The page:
Quotes of the Week: Brian Eno’s Lovely Bones Score

The Lovely Bones marks not only director Peter Jackson’s return (to semi-realistic film-making, following his Lord of the Rings blockbusters) but also that of musician Brian Eno. Lovely Bones is the first feature film since 2005’s The Jacket with a full, original Eno score. Here’s a survey of how various film critics reacted to it:

A.O. Scott at nytimes.com, on the film’s more fantasy-laden sequences:

“It’s a mid-’70s art-rock album cover brought to life (and complemented by a score composed by the ’70s art-rock fixture Brian Eno), and while its trippy vistas are sometimes ravishing, they are also distracting. ‘Heaven,’ a Talking Heads song once pointed out, is ‘a place where nothing ever happens.’”

David Denby at newyorker.com:

“Heaven is notoriously harder to make interesting than Hell, but Jackson has outdone other artists in cotton candy—there are luscious hills and dales, and gleaming lakes and fields of waving grain, and sugarplum fairies with music by Brian Eno rather than by Peter Ilyich Tchaikovsky.”

Todd McCarthy at variety.com:

“Jackson shows his low-budget horror-film roots in the way he shoots the sinister scenes, with silhouetting white lights, heavy fog effects, wide-angle closeups and generic synth backgrounding from Brian Eno’s otherwise effective score.”

All of which said, the majority of reviews at major publications didn’t even seem to note the Eno score, except with the occasional credit-bundle sidebar: washingtonpost.com, latimes.com, villagevoice.com, slate.com, guardian.co.uk, chicagotribune.com.

4 thoughts on “Quotes of the Week: Brian Eno’s Lovely Bones Score

  1. Mercy, where should I start.

    Early on in this movie, a movie I have issues with, I immediately felt this score was suffering. I knew nothing about this film and had no idea who was involved in it outside the director. I recall telling myself, “As soon as this is over, I’m going to IMDB and I’m going to contact the sound designer and person in charge of the score.”

    I was pretty floored to see it was Eno. We can not encourage him to continue doing work like this any longer.

    The score felt like a interpretative dancer popping in front of the scene trying to explain the story to you. Practically every musical gesture was made with a fist. Eno needs to freshen up on his Cage and realize the sounds of the environment sometimes speak more than a forced composition.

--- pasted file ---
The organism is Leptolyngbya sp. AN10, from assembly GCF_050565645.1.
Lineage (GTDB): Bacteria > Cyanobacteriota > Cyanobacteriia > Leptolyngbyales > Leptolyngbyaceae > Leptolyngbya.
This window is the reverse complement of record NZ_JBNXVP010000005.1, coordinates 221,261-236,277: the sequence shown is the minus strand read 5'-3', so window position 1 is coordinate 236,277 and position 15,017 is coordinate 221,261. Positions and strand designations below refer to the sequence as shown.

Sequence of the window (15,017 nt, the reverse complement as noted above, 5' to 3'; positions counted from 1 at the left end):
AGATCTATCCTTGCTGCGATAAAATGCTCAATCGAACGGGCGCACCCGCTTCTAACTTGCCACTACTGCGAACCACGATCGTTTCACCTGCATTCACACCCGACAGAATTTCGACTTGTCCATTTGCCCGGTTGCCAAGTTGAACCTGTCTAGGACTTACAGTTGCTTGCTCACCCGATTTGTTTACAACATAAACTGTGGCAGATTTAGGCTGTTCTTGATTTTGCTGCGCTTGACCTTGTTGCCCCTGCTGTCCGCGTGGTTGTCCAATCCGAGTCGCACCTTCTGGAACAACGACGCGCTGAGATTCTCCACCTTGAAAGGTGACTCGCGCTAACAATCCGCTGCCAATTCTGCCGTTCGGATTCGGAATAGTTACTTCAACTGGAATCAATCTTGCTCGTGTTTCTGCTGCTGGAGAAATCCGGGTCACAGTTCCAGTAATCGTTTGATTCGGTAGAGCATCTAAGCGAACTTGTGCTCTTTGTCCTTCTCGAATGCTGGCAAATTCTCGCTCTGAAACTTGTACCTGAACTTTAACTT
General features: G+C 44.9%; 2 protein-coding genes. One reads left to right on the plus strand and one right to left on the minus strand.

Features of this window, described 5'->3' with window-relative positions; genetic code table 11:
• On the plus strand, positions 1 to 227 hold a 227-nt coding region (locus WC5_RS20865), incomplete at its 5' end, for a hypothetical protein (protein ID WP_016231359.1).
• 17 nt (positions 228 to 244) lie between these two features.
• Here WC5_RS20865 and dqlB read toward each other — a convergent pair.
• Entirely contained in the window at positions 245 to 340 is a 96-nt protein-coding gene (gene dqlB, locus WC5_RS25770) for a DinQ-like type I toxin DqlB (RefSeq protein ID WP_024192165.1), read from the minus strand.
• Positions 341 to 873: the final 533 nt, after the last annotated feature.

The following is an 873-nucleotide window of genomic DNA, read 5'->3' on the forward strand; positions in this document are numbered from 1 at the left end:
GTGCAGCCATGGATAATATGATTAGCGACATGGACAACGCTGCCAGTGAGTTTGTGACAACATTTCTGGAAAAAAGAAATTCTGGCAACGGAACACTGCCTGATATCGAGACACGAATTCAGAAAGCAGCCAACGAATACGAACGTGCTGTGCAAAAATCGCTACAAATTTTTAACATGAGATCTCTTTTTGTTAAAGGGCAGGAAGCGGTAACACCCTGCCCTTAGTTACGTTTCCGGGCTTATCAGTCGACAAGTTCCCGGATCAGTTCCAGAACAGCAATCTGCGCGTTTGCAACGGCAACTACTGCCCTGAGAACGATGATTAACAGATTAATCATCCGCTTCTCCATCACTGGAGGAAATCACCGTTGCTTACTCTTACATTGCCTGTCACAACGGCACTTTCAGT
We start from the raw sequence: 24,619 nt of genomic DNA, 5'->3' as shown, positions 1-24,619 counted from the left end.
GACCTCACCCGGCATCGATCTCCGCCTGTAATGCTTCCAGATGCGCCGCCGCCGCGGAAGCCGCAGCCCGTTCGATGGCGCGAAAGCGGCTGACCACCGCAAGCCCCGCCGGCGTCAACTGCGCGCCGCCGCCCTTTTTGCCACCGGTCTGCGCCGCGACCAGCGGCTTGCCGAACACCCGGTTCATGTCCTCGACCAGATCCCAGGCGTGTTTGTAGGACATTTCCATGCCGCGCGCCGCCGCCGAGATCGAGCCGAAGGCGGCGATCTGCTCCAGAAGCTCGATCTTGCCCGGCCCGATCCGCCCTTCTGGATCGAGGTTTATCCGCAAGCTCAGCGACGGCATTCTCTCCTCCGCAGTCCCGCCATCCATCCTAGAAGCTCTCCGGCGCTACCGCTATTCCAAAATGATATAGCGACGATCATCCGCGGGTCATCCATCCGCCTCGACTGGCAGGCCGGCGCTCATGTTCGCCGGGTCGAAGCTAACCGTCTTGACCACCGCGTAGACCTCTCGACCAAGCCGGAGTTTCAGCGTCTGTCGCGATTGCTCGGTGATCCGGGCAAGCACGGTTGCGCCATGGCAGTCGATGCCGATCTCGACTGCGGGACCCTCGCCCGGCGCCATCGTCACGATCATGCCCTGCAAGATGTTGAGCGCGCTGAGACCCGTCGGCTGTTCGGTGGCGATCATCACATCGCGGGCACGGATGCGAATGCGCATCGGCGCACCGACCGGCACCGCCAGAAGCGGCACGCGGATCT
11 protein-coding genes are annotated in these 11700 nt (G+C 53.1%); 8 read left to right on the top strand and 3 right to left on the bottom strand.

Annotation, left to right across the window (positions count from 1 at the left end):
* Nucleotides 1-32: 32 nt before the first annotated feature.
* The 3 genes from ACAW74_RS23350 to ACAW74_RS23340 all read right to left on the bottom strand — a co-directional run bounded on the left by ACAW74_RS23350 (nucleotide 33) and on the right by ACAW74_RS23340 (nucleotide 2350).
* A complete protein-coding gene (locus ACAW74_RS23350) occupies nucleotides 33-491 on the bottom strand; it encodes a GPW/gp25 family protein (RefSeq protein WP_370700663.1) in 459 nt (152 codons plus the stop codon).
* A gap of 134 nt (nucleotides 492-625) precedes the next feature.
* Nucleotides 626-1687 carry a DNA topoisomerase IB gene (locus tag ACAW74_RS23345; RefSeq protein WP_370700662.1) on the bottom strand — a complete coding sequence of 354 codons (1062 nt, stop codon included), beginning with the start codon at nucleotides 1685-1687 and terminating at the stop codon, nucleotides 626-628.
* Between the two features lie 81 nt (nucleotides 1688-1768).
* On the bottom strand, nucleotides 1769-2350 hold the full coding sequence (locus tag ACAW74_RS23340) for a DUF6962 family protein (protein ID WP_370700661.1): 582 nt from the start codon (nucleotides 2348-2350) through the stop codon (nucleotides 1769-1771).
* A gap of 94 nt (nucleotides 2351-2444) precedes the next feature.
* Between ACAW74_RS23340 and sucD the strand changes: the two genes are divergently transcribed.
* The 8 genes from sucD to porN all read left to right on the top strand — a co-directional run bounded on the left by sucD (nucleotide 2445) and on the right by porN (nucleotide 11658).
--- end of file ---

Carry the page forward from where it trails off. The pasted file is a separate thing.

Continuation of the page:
I felt like I was barraged by two people simultaneously trying to tell me the same story. Jackson threw fast cuts, over the top close-ups and slow motion. All the while Eno smothered it in overly-sentimental keyboard melodies, “swooshes” and the ambient equivalent of the cliched, “DUM DUM DUMMM” theme.

    How many different ways does a movie need to communicate that a scene is full of “danger”? At the very least the score can pull back to avoid the pits of melodrama. I’m sensitive to scores and sound design and so I hold those involved to higher expectations. Eno made glaring mistakes in this score. Thumbs down.

  2. Esteven, I still haven’t had the opportunity to catch the film. I’d hoped to in LA during a New Year trip, but the timing didn’t work out. It’s not out yet in San Francisco, where I live, but I trust it’ll be here soon — all the posters around town simply say “January.”

  3. I cannot disagree more with the first poster. While the movie certainly had flaws, I for the most part enjoyed hearing his songs in a movie. Now, I will admit I am a huge Eno fan, and recognized nearly all the music in the film from his previous works. most, if not all of the music in the film were pieces Eno wrote in the past, and I heard very little to no original music scored for the film. It was almost bizarre to me hearing one of my favorite eno tracks of all time juxtaposed with a body being dumped in a landfill. I certainly enjoyed the film’s music more than The Road. After I watched it I immediately thought using brian eno-esque ambient tracks would have lifted the movie up a bit and made it more watchable.

  4. Weeell.. The movie was set in the ’70’s.. I thought there was a deliberate attempt to avoid anachronism (any Eno fan would have noticed an excerpt from, say, ‘Apollo’ or ‘Nerve Net’) so thought that re-using bits from his ’70’s work was just fine..

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